A daughter of the Tōyama married to Toneri Tsunetada bore a son named Yūmaru and after the death of Tsunetada remarried with Daidōji Masashige.  Yūmaru was adopted by Masashige and later adopted the name of Daidōji Hayato (Daidōji Naohide).

The defeat in this battle completely upset the plans for a joint operation between the Chiba army (including Takagi Tanetoki) and the Hōjō army to launch a pincer attack against the Satomi army.

Pleased with the victory and considering that the deployment occurred early in the new year, Satomi Yoshihiro treated the soldiers to saké.  Given that the Tōyama and Tominaga scattered early, the Hōjō were able to preserve their main division and pretended to withdraw.  Then, at dawn on the eighth, they crossed the Edo River again and launched a nighttime attack against the Satomi army.  Their approach was via a detour in the southern portion of Shimōsa (in the direction of Suwada) which was a plateau of relatively gentle terrain.  Finding themselves under attack after the festivities, the Satomi army fell into disarray.  Moreover, through the devices of the Hōjō, Toki Tameyori, a mainstay of the Satomi army, betrayed Yoshihiro and left the battlefield.  Masaki Nobushige, the head of the senior retainers, was killed in action.  Likewise, a senior retainer named Anzai Sanemoto served as a substitute for Yoshihiro and just before the battle, he was rescued by Sakai Taneharu, the lord of Toke Castle in Kazusa, who was late to arrive after defecting to the Satomi clan so Yoshihiro just managed to flee the battlefield in time.


In any event, after the battle in 1564, the Hōjō army advanced at once into Kazusa Province, subduing Toki Tameyori followed by Masaki Tokitada (the younger brother of Masaki Tokishige).  Although in a difficult situation, the Satomi army engaged in active operations to contain the Hōjō army.  According to one theory, the Satomi recaptured Sanuki Castle (the base of Yoshihiro that have been occupied for a long time by the Hōjō army) after this Second Battle of Kōnodai.  After a victory at the Battle of Mifuneyama in 1567, the Satomi undermined the conquest of Awa Province by the Hōjō and the status between the two armies reverted to a stalemate.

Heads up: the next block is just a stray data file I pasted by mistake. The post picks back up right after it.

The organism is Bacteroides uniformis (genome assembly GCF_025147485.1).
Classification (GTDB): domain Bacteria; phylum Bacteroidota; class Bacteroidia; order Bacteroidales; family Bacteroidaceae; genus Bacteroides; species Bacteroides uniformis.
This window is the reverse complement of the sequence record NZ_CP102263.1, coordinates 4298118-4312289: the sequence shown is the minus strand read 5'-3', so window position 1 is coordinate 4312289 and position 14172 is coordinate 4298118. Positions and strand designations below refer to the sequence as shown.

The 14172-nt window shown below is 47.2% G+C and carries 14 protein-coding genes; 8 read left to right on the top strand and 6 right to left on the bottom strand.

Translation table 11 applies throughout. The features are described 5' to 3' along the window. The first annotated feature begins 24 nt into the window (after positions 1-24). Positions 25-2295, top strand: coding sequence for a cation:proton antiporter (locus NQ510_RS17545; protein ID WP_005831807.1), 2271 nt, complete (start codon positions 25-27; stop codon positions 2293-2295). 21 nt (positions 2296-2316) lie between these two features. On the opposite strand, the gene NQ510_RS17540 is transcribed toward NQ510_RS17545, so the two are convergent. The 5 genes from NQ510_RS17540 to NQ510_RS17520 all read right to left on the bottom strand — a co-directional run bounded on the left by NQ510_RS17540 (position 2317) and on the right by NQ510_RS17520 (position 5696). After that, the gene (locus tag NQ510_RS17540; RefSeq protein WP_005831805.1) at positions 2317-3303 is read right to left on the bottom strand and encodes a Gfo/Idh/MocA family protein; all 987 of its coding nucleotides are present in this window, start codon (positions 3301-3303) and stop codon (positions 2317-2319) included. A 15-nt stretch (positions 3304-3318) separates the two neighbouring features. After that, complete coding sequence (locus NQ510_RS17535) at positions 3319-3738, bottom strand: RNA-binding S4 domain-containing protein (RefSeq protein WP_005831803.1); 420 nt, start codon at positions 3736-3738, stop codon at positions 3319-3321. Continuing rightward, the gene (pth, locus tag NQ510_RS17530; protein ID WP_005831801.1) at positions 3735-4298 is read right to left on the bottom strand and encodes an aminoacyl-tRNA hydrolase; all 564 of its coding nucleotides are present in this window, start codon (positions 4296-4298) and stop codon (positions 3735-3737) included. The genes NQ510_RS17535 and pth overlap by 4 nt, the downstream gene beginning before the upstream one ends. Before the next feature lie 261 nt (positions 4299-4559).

Reassessment of the dates

Based on recent research, the prevailing view is that the course of events describing this battle mix-up details from a battle in the first month of Eiroku 6 (1563) and the first month of Eiroku 7 (1564).  The occurrence of a genuine battle in 1563 is substantiated from sources.  Meanwhile, records which previously were deemed to apply to events in 1564 cannot simply be deemed to be erroneous.  There is a record of a surprise attack at dawn on 1/8 of Eiroku 6 (1563), and there is a document issued by the Hōjō clan dated 2/18 of Eiroku 7 (1564) regarding the scattering of the Satomi army.


In Sawada Park in the city of Ichikawa in Chiba Prefecture, there was a small hill called Taikozuka.  There is a legend that the Satomi army pounded on a taiko drum to sound the alarm that the Hōjō army had launched a surprise attack on their main base.

The ruins of Kōnodai Castle were redeveloped as Satomi Park.  At the site of these ruins stands a memorial tower to the members of the Satomi army built in the eleventh month of 1829 during the latter part of the Edo period.